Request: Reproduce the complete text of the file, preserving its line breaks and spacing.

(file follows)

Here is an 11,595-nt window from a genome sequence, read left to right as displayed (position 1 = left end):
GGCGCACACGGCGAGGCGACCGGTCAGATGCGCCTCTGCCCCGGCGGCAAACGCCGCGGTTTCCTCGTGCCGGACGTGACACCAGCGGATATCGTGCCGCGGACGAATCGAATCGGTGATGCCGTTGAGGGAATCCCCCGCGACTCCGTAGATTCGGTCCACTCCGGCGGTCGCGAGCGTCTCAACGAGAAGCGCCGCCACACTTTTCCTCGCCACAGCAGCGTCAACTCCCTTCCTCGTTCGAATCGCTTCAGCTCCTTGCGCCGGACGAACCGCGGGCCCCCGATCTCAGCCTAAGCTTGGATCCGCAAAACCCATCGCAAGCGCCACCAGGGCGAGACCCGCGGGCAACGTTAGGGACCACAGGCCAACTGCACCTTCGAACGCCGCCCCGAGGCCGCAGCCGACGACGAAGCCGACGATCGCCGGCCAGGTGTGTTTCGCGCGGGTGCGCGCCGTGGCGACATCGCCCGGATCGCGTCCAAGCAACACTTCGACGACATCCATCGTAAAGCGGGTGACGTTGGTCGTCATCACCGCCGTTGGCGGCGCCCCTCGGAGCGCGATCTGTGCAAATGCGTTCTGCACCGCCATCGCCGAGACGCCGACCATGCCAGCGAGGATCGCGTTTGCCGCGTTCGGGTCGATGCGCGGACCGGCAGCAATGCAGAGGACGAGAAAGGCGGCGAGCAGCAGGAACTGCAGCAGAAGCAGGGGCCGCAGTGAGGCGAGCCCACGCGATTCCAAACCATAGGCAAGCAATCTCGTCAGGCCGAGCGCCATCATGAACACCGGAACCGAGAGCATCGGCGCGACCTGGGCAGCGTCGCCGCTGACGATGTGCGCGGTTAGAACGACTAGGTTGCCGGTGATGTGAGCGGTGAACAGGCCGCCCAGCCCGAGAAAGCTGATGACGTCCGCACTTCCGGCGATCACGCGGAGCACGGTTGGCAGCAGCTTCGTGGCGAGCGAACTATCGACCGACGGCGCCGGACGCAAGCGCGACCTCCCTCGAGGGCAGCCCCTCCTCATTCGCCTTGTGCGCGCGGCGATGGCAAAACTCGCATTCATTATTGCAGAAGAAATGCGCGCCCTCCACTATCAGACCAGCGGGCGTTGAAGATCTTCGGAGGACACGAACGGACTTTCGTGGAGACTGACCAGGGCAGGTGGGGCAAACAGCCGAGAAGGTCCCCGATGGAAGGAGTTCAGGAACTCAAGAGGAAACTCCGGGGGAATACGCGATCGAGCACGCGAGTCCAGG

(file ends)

Here is an 11,595-nt window from a genome sequence, read left to right as displayed (position 1 = left end):
GGCGCACACGGCGAGGCGACCGGTCAGATGCGCCTCTGCCCCGGCGGCAAACGCCGCGGTTTCCTCGTGCCGGACGTGACACCAGCGGATATCGTGCCGCGGACGAATCGAATCGGTGATGCCGTTGAGGGAATCCCCCGCGACTCCGTAGATTCGGTCCACTCCGGCGGTCGCGAGCGTCTCAACGAGAAGCGCCGCCACACTTTTCCTCGCCACAGCAGCGTCAACTCCCTTCCTCGTTCGAATCGCTTCAGCTCCTTGCGCCGGACGAACCGCGGGCCCCCGATCTCAGCCTAAGCTTGGATCCGCAAAACCCATCGCAAGCGCCACCAGGGCGAGACCCGCGGGCAACGTTAGGGACCACAGGCCAACTGCACCTTCGAACGCCGCCCCGAGGCCGCAGCCGACGACGAAGCCGACGATCGCCGGCCAGGTGTGTTTCGCGCGGGTGCGCGCCGTGGCGACATCGCCCGGATCGCGTCCAAGCAACACTTCGACGACATCCATCGTAAAGCGGGTGACGTTGGTCGTCATCACCGCCGTTGGCGGCGCCCCTCGGAGCGCGATCTGTGCAAATGCGTTCTGCACCGCCATCGCCGAGACGCCGACCATGCCAGCGAGGATCGCGTTTGCCGCGTTCGGGTCGATGCGCGGACCGGCAGCAATGCAGAGGACGAGAAAGGCGGCGAGCAGCAGGAACTGCAGCAGAAGCAGGGGCCGCAGTGAGGCGAGCCCACGCGATTCCAAACCATAGGCAAGCAATCTCGTCAGGCCGAGCGCCATCATGAACACCGGAACCGAGAGCATCGGCGCGACCTGGGCAGCGTCGCCGCTGACGATGTGCGCGGTTAGAACGACTAGGTTGCCGGTGATGTGAGCGGTGAACAGGCCGCCCAGCCCGAGAAAGCTGATGACGTCCGCACTTCCGGCGATCACGCGGAGCACGGTTGGCAGCAGCTTCGTGGCGAGCGAACTATCGACCGACGGCGCCGGACGCAAGCGCGACCTCCCTCGAGGGCAGCCCCTCCTCATTCGCCTTGTGCGCGCGGCGATGGCAAAACTCGCATTCATTATTGCAGAAGAAATGCGCGCCCTCCACTATCAGACCAGCGGGCGTTGAAGATCTTCGGAGGACACGAACGGACTTTCGTGGAGACTGACCAGGGCAGGTGGGGCAAACAGCCGAGAAGGTCCCCGATGGAAGGAGTTCAGGAACTCAAGAGGAAACTCCGGGGGAATACGCGATCGAGCACGCGAGTCCAGG